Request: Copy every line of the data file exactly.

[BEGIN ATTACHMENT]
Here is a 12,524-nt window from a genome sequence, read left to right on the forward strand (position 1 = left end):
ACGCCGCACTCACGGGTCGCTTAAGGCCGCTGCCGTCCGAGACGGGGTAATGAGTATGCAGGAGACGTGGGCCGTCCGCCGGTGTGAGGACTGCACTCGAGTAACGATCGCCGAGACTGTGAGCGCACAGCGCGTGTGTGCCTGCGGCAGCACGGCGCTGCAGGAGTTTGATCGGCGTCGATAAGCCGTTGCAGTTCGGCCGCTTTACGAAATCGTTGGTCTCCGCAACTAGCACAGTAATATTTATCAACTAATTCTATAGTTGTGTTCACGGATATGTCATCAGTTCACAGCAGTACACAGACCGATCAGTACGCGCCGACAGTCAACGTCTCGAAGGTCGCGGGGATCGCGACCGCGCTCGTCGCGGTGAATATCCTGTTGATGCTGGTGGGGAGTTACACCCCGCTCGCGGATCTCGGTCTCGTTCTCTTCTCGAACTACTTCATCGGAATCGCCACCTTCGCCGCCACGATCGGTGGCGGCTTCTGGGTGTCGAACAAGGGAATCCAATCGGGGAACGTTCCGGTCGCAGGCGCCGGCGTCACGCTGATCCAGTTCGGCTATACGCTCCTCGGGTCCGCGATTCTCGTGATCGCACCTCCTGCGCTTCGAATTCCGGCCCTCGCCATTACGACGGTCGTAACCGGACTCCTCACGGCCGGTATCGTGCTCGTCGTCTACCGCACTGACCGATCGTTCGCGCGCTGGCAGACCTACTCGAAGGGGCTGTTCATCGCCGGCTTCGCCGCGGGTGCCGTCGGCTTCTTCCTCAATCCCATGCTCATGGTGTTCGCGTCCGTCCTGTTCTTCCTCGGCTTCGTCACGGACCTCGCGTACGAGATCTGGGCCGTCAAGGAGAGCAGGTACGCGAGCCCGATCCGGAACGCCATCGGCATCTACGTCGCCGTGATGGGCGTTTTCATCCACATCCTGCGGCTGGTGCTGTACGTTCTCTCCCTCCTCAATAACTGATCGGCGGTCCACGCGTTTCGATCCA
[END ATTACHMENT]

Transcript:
Here is a 12,524-nt window from a genome sequence, read left to right on the forward strand (position 1 = left end):
ACGCCGCACTCACGGGTCGCTTAAGGCCGCTGCCGTCCGAGACGGGGTAATGAGTATGCAGGAGACGTGGGCCGTCCGCCGGTGTGAGGACTGCACTCGAGTAACGATCGCCGAGACTGTGAGCGCACAGCGCGTGTGTGCCTGCGGCAGCACGGCGCTGCAGGAGTTTGATCGGCGTCGATAAGCCGTTGCAGTTCGGCCGCTTTACGAAATCGTTGGTCTCCGCAACTAGCACAGTAATATTTATCAACTAATTCTATAGTTGTGTTCACGGATATGTCATCAGTTCACAGCAGTACACAGACCGATCAGTACGCGCCGACAGTCAACGTCTCGAAGGTCGCGGGGATCGCGACCGCGCTCGTCGCGGTGAATATCCTGTTGATGCTGGTGGGGAGTTACACCCCGCTCGCGGATCTCGGTCTCGTTCTCTTCTCGAACTACTTCATCGGAATCGCCACCTTCGCCGCCACGATCGGTGGCGGCTTCTGGGTGTCGAACAAGGGAATCCAATCGGGGAACGTTCCGGTCGCAGGCGCCGGCGTCACGCTGATCCAGTTCGGCTATACGCTCCTCGGGTCCGCGATTCTCGTGATCGCACCTCCTGCGCTTCGAATTCCGGCCCTCGCCATTACGACGGTCGTAACCGGACTCCTCACGGCCGGTATCGTGCTCGTCGTCTACCGCACTGACCGATCGTTCGCGCGCTGGCAGACCTACTCGAAGGGGCTGTTCATCGCCGGCTTCGCCGCGGGTGCCGTCGGCTTCTTCCTCAATCCCATGCTCATGGTGTTCGCGTCCGTCCTGTTCTTCCTCGGCTTCGTCACGGACCTCGCGTACGAGATCTGGGCCGTCAAGGAGAGCAGGTACGCGAGCCCGATCCGGAACGCCATCGGCATCTACGTCGCCGTGATGGGCGTTTTCATCCACATCCTGCGGCTGGTGCTGTACGTTCTCTCCCTCCTCAATAACTGATCGGCGGTCCACGCGTTTCGATCCA